The recurring nightmare


Yet again the queen woke up with a start; her hand-maiden, the one who had been in her service for the past 40 odd years now was by her side in a flash. She knew that her mistress would be troubled by that nightmare tonight as well, and if she knew her mistress as well as she thought she did, then that nightmare would continue to recur forever. She gently consoled the queen and helped her get back to sleep.


While most kshatriya wives knew that their dharma instructed them to embrace valor and war with dignity and grace, the fact remained that whenever the men of their homes went to war, the one emotion that was at the forefront of their minds was the love they had for their fathers, brothers, husbands and sons.

The old queen was no different. Three generations of her family were on the battlefield; her grandsire, her brother, her sons and nephews. What was worse was the fact that her sons and nephews were on opposing sides, so either way she faced severe losses at the end of the war.


As a young bride, she was considered the most beautiful and most chaste of all the queens of her age. Her womanly qualities endeared her to each and every member of her husband’s court and her elegance and charm was spoken about by all her subjects.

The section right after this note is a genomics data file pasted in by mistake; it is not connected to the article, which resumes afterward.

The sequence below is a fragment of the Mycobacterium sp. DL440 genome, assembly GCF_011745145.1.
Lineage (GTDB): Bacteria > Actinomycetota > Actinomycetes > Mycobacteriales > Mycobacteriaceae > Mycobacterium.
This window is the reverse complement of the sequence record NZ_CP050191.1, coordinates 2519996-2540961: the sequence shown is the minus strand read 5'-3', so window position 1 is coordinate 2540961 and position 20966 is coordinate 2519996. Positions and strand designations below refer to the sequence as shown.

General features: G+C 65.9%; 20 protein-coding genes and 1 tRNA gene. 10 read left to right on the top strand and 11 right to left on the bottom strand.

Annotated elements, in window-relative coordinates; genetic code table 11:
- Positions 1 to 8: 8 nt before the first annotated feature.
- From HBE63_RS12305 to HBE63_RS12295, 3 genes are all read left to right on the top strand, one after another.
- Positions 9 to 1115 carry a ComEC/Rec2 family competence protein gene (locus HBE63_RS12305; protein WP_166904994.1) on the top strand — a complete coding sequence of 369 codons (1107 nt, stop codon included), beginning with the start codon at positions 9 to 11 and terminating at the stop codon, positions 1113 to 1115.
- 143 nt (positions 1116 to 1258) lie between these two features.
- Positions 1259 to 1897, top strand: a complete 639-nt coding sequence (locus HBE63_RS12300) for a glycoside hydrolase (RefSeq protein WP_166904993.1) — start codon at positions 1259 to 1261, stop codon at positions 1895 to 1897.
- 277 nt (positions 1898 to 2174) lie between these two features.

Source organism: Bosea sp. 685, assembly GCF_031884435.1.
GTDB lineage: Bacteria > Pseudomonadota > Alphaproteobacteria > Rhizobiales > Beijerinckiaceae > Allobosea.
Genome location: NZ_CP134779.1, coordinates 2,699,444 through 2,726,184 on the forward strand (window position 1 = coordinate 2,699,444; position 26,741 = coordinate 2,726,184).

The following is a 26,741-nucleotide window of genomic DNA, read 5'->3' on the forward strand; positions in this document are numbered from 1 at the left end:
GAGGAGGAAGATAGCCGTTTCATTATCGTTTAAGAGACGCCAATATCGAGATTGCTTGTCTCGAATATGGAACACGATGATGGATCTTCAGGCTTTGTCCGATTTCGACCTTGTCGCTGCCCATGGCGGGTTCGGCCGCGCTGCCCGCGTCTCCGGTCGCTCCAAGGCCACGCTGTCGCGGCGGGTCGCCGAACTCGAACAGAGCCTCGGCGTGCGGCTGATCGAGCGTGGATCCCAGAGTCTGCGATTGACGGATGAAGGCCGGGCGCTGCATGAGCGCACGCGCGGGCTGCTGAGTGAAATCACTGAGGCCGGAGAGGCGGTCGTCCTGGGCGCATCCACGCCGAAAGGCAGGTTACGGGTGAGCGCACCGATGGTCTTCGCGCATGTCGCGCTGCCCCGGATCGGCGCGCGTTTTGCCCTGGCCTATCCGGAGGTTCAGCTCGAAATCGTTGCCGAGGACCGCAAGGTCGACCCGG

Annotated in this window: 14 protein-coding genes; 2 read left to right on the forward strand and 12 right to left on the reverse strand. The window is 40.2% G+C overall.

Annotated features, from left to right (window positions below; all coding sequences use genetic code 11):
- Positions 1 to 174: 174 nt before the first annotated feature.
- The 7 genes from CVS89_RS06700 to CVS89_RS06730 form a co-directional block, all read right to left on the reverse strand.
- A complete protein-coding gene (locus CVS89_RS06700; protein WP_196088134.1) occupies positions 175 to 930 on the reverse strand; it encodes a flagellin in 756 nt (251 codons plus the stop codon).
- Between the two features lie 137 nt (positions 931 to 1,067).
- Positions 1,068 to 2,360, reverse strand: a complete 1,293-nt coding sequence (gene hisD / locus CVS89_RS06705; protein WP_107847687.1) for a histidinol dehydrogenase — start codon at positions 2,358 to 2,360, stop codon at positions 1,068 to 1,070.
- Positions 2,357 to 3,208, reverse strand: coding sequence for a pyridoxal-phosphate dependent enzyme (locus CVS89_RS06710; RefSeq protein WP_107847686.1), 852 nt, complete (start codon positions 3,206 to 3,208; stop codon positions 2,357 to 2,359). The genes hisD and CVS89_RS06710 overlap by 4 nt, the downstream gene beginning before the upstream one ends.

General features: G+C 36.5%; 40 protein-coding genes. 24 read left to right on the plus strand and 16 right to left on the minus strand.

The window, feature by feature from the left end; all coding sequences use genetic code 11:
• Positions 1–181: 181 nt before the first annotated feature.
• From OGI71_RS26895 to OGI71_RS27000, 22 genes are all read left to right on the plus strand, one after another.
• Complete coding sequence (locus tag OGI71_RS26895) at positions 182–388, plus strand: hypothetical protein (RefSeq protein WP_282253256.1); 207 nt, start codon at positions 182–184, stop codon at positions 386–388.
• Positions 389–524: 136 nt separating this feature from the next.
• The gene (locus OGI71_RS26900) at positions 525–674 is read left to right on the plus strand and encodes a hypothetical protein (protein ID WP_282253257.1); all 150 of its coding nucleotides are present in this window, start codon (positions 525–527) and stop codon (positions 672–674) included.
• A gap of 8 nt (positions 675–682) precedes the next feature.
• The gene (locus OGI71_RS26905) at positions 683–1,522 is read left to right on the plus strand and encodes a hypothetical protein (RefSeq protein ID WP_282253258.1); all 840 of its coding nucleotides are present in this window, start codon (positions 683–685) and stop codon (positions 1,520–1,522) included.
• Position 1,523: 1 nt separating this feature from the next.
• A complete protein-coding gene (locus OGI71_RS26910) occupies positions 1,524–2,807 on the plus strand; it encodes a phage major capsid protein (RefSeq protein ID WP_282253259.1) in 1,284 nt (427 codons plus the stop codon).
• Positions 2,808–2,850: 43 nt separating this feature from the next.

On one occasion, pleased by the courtesies she provided as a host, a holy man granted her a boon for which she requested that she be the mother to a hundred brave sons who would be as powerful as her husband. Her boon was granted and she thereafter soon became pregnant.

But despite two years of pregnancy, her baby was not born, and when she finally delivered, she gave birth to a lifeless piece of flesh that was not a baby at all. Under the guidance of the same holy man who granted her the boon, she cut the piece of flesh into a hundred pieces and placed each one of them in a jar with some ghee in it.

After two more years of waiting, when the jars were opened, she was the proud mother of a hundred brave and valorous sons. She was the happiest mother in the world.


Today, 13 yrs after that eventful day in the court when her nephews’ wife, her daughter-in-law was humiliated in open court by her sons, when her family was on the battlefield with her sons and her nephews taking up arms against each other, she was reminded of that one vow that her nephew had taken against her sons.